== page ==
I picked up on a discussion the other day about Paul’s relationship to the Gospels. The original questioner observed that there was a notorious issue with Paul’s lack of reference to the Gospel accounts in his letters and sermons. The usual assumption for this is that Paul wrote first with the Gospels coming much later so that he did not have the access to them. However, the questioner wanted to know why, if Luke wrote both the 3rd Gospel and Acts why didn’t he make more of the Gospel narrative in his second work.
To me, the answer to those questions has always seemed obvious and bluntly provides greater support for at least some of the Gospel accounts being written down when Paul wrote his letters. Remember that Paul writes under pressure, parchment costs money, there’s his scribe’s time and there are the other challenges Paul is facing from opposition, persecution and imprisonment. Why waste time re-writing things already available to your recipients. The absence of lots of Jesus stories and quotes points to sources for them already being available and for Paul’s audience being able to join the dots between what he says and the accounts alluded to. Similarly, why would Luke repeat things he has already covered?
In the discussion, someone raised the example of Acts 20:35 where Paul preaching quotes Jesus as saying
“It is more blessed to give than to receive.”
Now, if that is a direct word for word quote, we seem to have a problem. We have no Gospel evidence of Jesus uttering those words. This leads people to argue depending on their tradition either that Luke/Paul have messed up here and misquoted Jesus, that the quotes are all invented anyway so it doesn’t matter or that the Gospel writers do not claim to capture everything Jesus said and did, so Paul may have had access to an additional source. The latter is a reasonable assumption.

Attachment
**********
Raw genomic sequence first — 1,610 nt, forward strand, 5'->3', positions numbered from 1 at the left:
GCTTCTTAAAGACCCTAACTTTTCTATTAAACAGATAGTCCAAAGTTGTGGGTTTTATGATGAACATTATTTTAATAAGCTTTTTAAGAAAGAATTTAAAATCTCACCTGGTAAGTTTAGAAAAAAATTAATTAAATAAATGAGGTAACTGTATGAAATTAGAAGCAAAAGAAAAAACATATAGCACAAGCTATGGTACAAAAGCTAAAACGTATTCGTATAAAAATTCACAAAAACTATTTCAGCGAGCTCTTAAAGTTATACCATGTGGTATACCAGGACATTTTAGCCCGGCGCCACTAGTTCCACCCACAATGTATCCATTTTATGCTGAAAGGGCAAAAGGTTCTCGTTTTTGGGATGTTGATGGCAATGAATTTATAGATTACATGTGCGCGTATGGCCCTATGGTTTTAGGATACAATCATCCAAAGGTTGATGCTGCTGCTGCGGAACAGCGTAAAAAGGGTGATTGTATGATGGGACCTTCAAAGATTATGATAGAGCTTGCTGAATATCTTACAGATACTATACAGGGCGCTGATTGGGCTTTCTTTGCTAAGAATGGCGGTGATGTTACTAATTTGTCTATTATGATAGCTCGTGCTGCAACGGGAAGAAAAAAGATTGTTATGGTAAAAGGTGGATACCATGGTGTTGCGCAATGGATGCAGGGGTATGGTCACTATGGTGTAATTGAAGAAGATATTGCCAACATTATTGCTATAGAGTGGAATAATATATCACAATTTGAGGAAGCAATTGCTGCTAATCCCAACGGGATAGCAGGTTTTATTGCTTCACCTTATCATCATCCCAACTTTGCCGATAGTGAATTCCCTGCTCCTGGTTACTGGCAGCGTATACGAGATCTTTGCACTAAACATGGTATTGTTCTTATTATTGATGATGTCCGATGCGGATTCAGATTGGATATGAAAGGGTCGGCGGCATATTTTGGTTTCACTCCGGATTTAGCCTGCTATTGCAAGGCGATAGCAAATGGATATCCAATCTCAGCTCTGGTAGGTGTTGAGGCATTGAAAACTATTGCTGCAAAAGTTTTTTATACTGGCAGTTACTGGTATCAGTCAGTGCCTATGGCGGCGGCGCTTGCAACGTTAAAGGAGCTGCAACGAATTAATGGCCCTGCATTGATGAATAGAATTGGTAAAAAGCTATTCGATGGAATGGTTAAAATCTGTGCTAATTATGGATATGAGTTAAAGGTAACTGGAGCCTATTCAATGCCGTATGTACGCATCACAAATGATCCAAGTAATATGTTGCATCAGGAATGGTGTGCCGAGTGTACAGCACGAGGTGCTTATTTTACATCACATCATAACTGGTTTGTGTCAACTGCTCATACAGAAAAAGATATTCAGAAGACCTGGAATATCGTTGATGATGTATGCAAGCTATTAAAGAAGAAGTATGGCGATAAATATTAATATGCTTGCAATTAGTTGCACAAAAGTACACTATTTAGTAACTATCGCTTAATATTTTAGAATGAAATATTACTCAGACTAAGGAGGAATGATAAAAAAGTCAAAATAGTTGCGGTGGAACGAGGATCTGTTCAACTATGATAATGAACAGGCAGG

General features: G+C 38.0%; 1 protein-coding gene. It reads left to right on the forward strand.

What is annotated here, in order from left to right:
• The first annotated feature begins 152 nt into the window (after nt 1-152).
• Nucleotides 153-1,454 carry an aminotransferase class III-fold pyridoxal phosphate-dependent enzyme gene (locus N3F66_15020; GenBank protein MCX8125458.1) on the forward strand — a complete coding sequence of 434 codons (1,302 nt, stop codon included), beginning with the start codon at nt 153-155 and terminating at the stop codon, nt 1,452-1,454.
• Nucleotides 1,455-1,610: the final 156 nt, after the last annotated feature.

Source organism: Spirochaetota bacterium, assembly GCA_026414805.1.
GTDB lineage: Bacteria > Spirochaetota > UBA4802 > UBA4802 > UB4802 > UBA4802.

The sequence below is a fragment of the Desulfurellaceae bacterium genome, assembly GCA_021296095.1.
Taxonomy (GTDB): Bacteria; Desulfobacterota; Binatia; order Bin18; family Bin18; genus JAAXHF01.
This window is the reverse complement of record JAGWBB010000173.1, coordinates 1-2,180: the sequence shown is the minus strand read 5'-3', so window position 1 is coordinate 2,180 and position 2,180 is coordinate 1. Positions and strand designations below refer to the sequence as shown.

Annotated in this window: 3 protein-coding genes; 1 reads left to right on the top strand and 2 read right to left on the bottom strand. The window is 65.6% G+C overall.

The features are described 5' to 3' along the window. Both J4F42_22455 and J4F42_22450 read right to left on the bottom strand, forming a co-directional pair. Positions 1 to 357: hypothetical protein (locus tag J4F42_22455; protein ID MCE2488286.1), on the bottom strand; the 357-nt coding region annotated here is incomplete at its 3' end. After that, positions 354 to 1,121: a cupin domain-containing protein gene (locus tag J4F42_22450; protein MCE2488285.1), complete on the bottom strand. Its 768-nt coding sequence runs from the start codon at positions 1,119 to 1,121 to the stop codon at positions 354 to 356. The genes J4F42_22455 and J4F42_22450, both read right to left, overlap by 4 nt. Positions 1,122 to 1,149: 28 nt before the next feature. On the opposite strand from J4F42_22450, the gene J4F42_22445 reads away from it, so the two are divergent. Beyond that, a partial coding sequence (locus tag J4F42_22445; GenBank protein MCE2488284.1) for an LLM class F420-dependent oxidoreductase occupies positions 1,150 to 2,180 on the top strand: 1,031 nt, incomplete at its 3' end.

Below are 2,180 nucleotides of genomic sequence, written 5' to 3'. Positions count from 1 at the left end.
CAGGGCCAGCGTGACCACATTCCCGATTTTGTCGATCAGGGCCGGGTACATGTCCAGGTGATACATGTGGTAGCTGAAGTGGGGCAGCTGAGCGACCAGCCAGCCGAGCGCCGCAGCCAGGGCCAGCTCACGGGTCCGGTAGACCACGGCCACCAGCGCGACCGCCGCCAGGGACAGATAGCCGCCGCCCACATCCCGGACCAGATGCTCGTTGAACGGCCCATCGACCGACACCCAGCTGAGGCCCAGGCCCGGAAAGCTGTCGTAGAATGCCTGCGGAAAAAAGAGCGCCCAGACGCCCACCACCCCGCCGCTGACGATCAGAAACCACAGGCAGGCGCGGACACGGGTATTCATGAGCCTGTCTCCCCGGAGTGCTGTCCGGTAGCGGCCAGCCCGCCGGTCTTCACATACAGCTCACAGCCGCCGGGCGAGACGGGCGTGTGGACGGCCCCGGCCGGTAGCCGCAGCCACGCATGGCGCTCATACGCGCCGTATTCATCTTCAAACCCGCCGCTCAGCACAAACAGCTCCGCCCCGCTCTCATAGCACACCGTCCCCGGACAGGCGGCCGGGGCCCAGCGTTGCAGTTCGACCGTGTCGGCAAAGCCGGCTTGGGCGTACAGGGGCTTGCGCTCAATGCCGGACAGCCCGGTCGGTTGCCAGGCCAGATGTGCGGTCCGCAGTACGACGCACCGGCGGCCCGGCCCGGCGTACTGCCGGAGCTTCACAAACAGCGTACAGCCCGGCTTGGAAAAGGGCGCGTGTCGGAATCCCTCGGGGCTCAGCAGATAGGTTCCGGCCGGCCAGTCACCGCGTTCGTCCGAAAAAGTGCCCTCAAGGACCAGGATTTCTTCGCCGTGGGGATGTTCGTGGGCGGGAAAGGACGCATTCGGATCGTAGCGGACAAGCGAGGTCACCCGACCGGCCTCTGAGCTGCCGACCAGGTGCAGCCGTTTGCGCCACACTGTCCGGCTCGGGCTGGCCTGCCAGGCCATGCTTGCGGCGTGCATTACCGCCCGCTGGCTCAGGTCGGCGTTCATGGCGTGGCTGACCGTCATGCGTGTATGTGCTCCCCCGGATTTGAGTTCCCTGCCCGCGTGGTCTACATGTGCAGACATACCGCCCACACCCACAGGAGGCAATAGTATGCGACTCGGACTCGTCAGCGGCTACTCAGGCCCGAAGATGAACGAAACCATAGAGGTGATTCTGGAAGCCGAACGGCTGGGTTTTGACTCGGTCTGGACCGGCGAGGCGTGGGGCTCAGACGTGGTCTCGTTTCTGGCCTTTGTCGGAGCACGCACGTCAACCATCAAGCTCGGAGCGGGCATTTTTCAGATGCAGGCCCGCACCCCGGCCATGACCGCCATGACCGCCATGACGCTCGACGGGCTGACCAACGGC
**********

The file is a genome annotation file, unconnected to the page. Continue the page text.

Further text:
However, I’m not convinced it is necessary to assume that Paul is bringing in an extra source. Rather, the problem seems to be with our assumption that the only way to accurately quote someone is word for word. However, that’s not the only way we report speech. If Paul was giving an indirect rather than direct quote then it is possible he was referring to something we already have in the Gospels. In which case we have an obvious candidate. In Luke 6:37-38 Jesus says:
37 “Judge not, and you will not be judged; condemn not, and you will not be condemned; forgive, and you will be forgiven; 38 give, and it will be given to you. Good measure, pressed down, shaken together, running over, will be put into your lap. For with the measure you use it will be measured back to you.”
Notice how in this passage Jesus emphasises the open handed generosity of the believer with mercy, forgiveness and material resources. Rather than demanding, grasping and holding tight we should get on with trusting God and sharing these good things pouring out love and compassion. Those that do this will receive back much more than they ever give. It is truly more blessed to give than to receive.